Momentum Issue #117: Women’s History Month and the Future of Women in Transportation

By Laura Chace, ITS America President and CEO

On International Women’s Day, we wanted to take a moment to look back at the history of women in transportation and celebrate their achievements and look forward to how we can collectively improve gender equity in our industry.  

Women have been making their mark in transportation for over 100 years. From Charlotte Bridgwood patenting the first automatic windshield wiper in 1917, to Elizabeth Dole, the first woman to serve as Secretary of Transportation starting in 1983, women have long made an impact in transportation. However, our transportation systems and mobility services are still largely designed without the input of women, leading to inequities not only for women, but for families and communities at large.  

Over the past year, through our industry collaboration with partners engaged in our Mobility XX initiative focused on expanding both the number and influence of women in transportation, we have identified that the industry needs to build a strong foundation that continuously supports equity in the workforce to make significant strides. Even with the industry’s work and progress in recent years, there remains conflation between workforce equity and systemic inequities, as well as confusion as to why we need to research gender-based transportation issues in state research programs, mainstream gender data, or address the gender spectrum. To reduce inequities and increase parity in the industry, we must establish structures that support all women and uplift those who have experienced systemic inequities. 

For Women’s History Month, we wanted to share some key takeaways from the learnings of MobilityXX. These takeaways are meant to give organizations and our industry clear actions to begin to address gender equity: 

1.      Create a definition of gender equity in transportation. 

2.      Create a clear goal for gender equity.  For MobilityXX our goal is 10% more women in the workforce in 10 years.

3.      Hire a Chief Diversity Officer and empower them and their work.

4.      Hire a staff position whose full-time role is DEIB. We can no longer rely on asking women and POC to volunteer their time in organizations to uphold gender and racial equity goals.

5.      Fund these DEIB teams and create budget line items for this work. Make sure they are given the resources they need to complete meaningful work.

6.      Develop consistent career tracking systems so that organizations can begin using data to keep them accountable for their goals. Data can also help organizations easily reflect on what goals they are making and those they are missing.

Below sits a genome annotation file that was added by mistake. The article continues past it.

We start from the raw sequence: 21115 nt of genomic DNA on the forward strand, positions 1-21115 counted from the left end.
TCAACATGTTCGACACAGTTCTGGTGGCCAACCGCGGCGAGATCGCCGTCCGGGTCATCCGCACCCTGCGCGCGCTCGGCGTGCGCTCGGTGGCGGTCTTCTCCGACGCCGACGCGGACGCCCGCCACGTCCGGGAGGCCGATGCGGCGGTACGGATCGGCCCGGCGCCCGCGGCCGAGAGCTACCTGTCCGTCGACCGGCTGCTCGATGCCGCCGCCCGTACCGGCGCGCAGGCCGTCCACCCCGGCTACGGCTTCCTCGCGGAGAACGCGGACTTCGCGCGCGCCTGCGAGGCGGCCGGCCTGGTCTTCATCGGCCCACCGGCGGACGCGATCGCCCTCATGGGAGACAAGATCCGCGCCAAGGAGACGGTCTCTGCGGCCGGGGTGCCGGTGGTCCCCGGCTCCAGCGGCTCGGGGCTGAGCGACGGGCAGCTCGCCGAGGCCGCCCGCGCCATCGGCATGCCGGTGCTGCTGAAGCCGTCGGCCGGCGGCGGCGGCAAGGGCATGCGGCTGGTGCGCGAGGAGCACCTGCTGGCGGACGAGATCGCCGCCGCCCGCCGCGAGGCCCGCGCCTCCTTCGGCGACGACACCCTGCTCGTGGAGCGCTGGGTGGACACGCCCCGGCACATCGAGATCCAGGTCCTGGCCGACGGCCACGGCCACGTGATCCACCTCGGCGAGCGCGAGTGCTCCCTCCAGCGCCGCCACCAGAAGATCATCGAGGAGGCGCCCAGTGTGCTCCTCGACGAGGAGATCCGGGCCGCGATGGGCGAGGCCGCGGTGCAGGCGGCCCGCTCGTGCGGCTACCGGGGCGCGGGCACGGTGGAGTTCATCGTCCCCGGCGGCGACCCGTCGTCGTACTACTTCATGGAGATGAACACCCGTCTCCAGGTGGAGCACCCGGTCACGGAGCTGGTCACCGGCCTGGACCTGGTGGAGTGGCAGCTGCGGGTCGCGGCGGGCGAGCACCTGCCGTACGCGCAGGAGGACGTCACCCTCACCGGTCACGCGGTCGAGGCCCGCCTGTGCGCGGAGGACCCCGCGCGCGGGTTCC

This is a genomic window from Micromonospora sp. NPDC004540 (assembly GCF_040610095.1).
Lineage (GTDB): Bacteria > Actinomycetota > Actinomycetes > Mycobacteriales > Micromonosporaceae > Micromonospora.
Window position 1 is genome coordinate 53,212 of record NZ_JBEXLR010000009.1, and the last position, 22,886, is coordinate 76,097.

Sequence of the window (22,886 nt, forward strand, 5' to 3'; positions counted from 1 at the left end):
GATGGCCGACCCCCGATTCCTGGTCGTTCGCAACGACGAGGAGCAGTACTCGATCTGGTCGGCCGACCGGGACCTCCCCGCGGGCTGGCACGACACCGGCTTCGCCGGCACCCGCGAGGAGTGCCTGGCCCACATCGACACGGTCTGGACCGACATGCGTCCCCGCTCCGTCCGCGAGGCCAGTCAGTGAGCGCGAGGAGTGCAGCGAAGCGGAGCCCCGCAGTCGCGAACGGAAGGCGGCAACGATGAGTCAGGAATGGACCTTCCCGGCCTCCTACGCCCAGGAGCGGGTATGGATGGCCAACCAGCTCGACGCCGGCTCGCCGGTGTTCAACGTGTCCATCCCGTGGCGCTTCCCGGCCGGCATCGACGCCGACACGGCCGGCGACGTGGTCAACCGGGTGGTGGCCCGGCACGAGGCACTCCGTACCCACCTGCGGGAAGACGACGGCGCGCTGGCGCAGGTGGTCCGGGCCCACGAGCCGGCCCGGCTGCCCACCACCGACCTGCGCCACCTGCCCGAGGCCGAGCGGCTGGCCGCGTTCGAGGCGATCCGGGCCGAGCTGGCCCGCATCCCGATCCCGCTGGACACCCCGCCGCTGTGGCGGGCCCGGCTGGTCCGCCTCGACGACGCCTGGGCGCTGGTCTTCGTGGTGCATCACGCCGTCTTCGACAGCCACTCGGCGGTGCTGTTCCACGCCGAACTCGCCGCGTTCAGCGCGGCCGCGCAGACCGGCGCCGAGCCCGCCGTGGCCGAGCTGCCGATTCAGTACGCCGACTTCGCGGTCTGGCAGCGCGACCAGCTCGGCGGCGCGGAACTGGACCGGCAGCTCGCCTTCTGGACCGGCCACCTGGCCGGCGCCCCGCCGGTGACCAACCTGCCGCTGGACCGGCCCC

7.      Training on DEI isn’t the silver bullet we thought it was. Focus instead on inclusion and sponsorship for career advancement and retention. Provide women and women of color with sponsorships for career advancement such as creating C-Suite sponsorship programs.

8.      Highlight achievements of women and women of color.

Moving forward, as an industry, we must define what gender equity means, mainstream gender data, and address the gender spectrum in transportation. Organizations must ensure their structure supports, empowers, and highlights the achievements of women and women of color. To improve gender equity in transportation, we must make meaningful structural changes that can create a lasting impact. For too long, we have relied on female leaders to carry this mantle in our industry and prioritize gender equity. It is time we institutionalize changes that will withstand leadership transitions and last for generations to come.   

Over 100 years ago, in 1916, the Girl Scouts of America began offering an “Automobiling Badge”. Nearly 63 years ago, Claudette Colvin and Rosa Parks took their stand on public transportation. Just 20 years ago, NHTSA began using female crash test dummies in safety testing. Women have been fighting for equity and a seat at the table in the transportation field since the inception of our modern transportation world, and before. We have much more work yet to do, together. We hope you will join us on Tuesday, April 25th at the ITS America Conference & Expo for a Gender Equity Forum where we will discuss how we can move from raising awareness to meaningful change.